This past June, the Senate passed on landmark bill that would bolster border security, help business obtain needed workers and provide an earned pathway to U.S. citizenship for up to 11 million undocumented immigrants.
What about the House of Representatives? According to U.S. Chamber of Commerce President Thomas Donohue, a dependable and strong ally of Republicans, said that he remains confident that Speaker John Boehner’s will push to enact comprehensive immigration reform. Donahue said “We’re not going away,” whose business group helped craft the Senate bill along with organized labor. He further added “We’re just getting warmed up.”
Well, Speaker John Boehner has refused to negotiate with the Senate on its bipartisan bill. But Mr. Donohue says he’s not worried. Thus far, the House has passed only a handful of very focused bills, most dealing with enforcement but none providing a pathway to U.S. citizenship for the many undocumented immigrants. Donohue said he supports Boehner’s decision to take these little and limited steps to fix the nation’s broken immigration system. He continues to insist that “… it will get done.” This sentiment was echoed religious and law enforcement leaders who attended the same news conference. In fact, Donohue promised to help Boehner get the votes to pass a series of bills to provide comprehensive reform, including a pathway to citizenship.
Mr. Donohue said effective immigration reform legislation would be good for business, labor and the country, and he believes final congressional approval will happen in the first half of next year.
I love Mr. Donohue’s optimism but Speaker Boehner has been recently criticized for saying that the House will not negotiate with the Senate to resolve differences between the Senate bill and what the House ends up passing. Boehner has said “We have made it clear that we are going to move on a common sense, step-by-step approach.” He further added “We have no intention of ever going to conference on the Senate bill.”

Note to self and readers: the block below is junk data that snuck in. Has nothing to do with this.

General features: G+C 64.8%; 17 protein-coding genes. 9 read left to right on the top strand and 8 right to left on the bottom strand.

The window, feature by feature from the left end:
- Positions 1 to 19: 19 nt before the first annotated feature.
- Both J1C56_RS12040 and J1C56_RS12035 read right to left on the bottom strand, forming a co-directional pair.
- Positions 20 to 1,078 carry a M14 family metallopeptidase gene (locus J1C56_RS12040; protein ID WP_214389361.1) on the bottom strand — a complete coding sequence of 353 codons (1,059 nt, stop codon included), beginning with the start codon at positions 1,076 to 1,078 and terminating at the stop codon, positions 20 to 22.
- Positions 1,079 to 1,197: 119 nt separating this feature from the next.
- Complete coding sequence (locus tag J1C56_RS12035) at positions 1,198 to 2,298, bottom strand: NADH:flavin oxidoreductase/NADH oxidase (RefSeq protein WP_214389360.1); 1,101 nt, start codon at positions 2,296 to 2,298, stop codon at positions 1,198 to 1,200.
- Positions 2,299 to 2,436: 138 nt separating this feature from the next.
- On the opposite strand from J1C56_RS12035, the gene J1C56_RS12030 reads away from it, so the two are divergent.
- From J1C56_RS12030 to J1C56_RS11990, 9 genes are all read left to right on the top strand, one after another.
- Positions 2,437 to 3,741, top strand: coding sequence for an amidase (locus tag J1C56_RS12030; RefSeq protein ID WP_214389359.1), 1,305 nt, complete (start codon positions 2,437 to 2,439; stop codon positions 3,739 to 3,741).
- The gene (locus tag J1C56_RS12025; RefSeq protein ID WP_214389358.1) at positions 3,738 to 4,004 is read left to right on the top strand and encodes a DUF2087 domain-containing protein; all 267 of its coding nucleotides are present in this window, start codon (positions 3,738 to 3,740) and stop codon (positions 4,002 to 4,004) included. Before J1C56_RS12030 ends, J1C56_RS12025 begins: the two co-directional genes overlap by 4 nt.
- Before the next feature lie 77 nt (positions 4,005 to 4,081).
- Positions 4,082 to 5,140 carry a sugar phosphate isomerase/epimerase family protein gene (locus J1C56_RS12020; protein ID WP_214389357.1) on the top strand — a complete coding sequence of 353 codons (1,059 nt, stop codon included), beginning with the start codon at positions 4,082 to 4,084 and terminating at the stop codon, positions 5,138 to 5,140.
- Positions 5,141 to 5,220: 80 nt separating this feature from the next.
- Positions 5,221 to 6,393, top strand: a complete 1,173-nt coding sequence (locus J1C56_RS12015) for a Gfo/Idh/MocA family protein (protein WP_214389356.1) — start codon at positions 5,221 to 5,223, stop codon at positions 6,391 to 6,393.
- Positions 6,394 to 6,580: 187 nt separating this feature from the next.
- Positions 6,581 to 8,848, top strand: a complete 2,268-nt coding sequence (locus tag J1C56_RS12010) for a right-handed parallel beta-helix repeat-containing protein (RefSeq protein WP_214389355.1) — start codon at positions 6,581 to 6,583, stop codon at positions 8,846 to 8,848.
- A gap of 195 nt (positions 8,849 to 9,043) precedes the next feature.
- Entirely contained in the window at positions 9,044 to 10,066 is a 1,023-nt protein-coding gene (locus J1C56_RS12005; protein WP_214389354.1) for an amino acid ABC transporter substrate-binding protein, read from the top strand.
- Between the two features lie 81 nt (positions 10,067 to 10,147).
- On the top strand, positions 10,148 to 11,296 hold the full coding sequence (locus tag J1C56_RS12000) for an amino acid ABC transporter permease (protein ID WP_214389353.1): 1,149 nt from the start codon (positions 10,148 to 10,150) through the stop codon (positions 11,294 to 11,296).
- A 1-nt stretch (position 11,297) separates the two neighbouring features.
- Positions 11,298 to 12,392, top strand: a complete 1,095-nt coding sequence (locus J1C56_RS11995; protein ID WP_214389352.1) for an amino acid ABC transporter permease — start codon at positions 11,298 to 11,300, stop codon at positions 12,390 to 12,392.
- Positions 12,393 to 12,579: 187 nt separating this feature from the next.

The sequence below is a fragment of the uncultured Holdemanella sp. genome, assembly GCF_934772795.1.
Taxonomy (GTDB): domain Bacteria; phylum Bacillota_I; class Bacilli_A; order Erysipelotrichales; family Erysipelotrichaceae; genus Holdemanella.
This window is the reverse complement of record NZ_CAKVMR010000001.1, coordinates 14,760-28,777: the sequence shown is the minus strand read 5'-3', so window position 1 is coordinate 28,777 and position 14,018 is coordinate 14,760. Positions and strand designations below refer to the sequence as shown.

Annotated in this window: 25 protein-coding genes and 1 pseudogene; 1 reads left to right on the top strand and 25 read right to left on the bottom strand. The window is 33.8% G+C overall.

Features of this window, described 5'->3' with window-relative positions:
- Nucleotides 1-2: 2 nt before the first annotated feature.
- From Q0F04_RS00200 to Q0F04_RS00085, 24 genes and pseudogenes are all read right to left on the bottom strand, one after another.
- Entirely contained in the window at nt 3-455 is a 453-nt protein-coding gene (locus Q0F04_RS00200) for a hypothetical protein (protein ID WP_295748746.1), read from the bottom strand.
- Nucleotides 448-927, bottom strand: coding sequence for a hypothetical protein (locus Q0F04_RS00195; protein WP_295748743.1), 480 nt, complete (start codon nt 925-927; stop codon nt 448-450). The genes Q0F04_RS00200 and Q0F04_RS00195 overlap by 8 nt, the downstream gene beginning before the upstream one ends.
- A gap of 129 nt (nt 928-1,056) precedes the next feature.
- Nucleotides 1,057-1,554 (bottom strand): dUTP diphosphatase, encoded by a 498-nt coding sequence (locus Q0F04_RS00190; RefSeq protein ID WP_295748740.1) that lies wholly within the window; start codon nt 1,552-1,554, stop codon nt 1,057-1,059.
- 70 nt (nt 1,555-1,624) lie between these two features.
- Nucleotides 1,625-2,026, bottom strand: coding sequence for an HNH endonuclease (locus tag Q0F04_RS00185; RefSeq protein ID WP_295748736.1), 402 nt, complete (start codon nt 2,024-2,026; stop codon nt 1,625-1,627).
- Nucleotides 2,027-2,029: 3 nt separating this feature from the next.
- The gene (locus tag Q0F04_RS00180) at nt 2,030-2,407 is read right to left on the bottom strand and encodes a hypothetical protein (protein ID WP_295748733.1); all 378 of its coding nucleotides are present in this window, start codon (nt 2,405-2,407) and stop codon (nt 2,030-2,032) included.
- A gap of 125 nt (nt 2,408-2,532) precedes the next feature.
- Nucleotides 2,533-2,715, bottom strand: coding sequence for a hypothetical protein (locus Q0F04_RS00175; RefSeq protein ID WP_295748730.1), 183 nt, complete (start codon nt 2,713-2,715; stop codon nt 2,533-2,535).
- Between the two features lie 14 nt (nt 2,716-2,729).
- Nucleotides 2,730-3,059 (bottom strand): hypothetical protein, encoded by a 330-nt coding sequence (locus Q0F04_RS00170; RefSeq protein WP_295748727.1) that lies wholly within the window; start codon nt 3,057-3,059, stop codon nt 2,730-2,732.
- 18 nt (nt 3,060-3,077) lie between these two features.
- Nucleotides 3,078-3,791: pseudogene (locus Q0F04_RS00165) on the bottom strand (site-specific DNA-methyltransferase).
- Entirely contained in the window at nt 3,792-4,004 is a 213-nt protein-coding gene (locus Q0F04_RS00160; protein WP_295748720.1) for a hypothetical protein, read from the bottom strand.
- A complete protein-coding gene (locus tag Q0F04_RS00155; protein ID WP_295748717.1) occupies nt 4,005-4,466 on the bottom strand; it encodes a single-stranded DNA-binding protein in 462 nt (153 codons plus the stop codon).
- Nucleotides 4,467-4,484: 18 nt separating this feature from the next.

I do not share that Mr. Donohue’s optimism but he is insistent that Congress will do what needs to be done to overhaul the U.S. immigration system.
“We will get there,” he said. “It doesn’t matter to me what music they play for the dance.”
But the problem continues to be the Republicans’ opposition to the Senate’s bill inclusion of the pathway to citizenship for illegal immigrants, which they look at as a form of amnesty.
Donohue continues to remain confident that Congress will enact a comprehensive immigration bill largely because polls show more than 70 percent of Americans support it passage of such a law.
The head of the National Association of Manufacturers, Jay Timmons, joined Donohue at the news conference believing that something will be done, saying that “We’re all optimistic up here.”
This past October, more than 600 conservative leaders from across the country went to Washington to urge lawmakers to move forward on immigration reform.